A news report published in The Times of India today says that the Supreme Court collegium has rejected all major proposals of the Government in drafting a new Memorandum of Procedure (MoP) to appoint Judges to the higher judiciary.
The foremost of these proposals is that the criterion for selection of a Judge should be merit-cum-seniority. The collegium, on the contrary, appears to have told the Government that it does not see any need for changing the existing criterion of seniority-cum-merit.
The dispute is not just about the phraseology of the criterion, as it may suggest. The collegium, it appears, believes that if the criterion, as is followed currently, is reversed as merit-cum-seniority, then Judges of high court, who are juniors in the all-India seniority list, may get elevated as Judges of the Supreme Court, and even chief justices of the high courts.
The collegium’s reluctance to accept the Government’s proposal makes little sense. The trend of elevating only the chief justices of high courts as Judges of the Supreme Court began to be followed only recently. This ‘informal criterion’, as scholar Abhinav Chandrachud calls it, has little merit, other than ensuring that the principle of seniority is respected.
No wonder, there is a race among the chief justices of high courts, for their elevation to the Supreme Court, the moment they are appointed as the chief justices of the high courts. As a result, it is said that the chief justices of high courts, knowing fully well that their days in the high courts are numbered, display little interest and enthusiasm in contributing to the administration of the high courts under their leadership.
It is because the chief justice of a high court retires at the age of 62, whereas a Judge of the Supreme Court retires at the age of 65. Besides, a retired Judge of the Supreme Court, has opportunities to be considered for the post of chairpersons of several tribunals, before or after retirement.
Gone are the days when a high court chief justice, like Justice MC Chagla, the then chief justice of the Bombay high court, could decline the offer of elevation to the Supreme Court, because in the high courts, a chief justice would be No.1, whereas in the Supreme Court, he or she would be one among the 30 Judges.
Bringing the retirement age of high court Judges on par with that of the Supreme Court Judges is one reform which cries for attention of Parliament.
The second would be not to confine the posts of chairpersons of commissions and tribunals to only those Judges who serve the Supreme Court.
A judge of the Supreme Court is no different from the judges of the high courts, in terms of their legal acumen and wealth of experience. Therefore, to discriminate between them, and favour the Judges of the Supreme Court, in terms of better statutory benefits, is doing injustice to the high court Judges, who fail to get elevated to the Supreme Court, not entirely due to their lack of merit.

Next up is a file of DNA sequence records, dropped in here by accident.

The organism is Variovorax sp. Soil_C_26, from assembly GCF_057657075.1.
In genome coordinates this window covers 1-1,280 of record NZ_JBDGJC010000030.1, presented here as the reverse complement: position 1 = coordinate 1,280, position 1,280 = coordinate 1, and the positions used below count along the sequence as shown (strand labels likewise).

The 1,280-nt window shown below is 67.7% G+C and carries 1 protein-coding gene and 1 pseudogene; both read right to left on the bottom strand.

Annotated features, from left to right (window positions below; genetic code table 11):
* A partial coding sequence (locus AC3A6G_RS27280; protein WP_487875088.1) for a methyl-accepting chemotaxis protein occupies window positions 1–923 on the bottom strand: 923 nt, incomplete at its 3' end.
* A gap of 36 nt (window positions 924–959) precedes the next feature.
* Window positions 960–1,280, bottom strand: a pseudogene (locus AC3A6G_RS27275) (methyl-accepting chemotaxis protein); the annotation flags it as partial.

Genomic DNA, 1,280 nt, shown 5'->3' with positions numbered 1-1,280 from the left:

The collegium is probably concerned about the lack of respect for the seniority principle in the Government’s new version of MoP because, once it is conceded, then the there is no stopping the Government from ignoring the seniority principle even while appointing the Chief Justice of India.
This imaginary concern is perhaps not valid, because as far as the CJI appointment is concerned, the principle of seniority has stood the test of the time, with the pre-Emergency days telling us how a partisan Central Government could play havoc with the independence of judiciary, by denying the post of CJI to the senior-most eligible Judge of the Supreme Court, simply because he had ruled against the Government in many cases.
The TOI report refers to the recent instance of the Government sending back for reconsideration a recommendation for appointment of a chief justice of a high court, resubmitted by the collegium after reconsidering once.
The Government’s contention appears to be that a reiterated recommendation need not be binding on it, if it is shown that it was not unanimous, or that the collegium did not furnish reasons for rejecting a dissenting view expressed by those Judges consulted by the collegium. This is a debatable proposition.
The report also refers two more disagreements between the collegium and the Government. One is that the collegium has rejected the Government’s suggestion of 10 per cent cap or a maximum of three senior advocates, who could be directly elevated from the bar to the bench.
The second is the Government’s insistence on a rule that the collegium ought to provide reasons for rejecting a candidate for appointment as a Judge. While the collegium feels that such a rule would mar the future prospects of such a candidate for being considered as a Judge, the Government finds that it would help to evaluate the claims of a candidate in any future appointment.
Basically, the current tug-of-war between the collegium and the Government over the MoP further reinforces the collegium’s reluctance to respect the principle of transparency in both letter and spirit.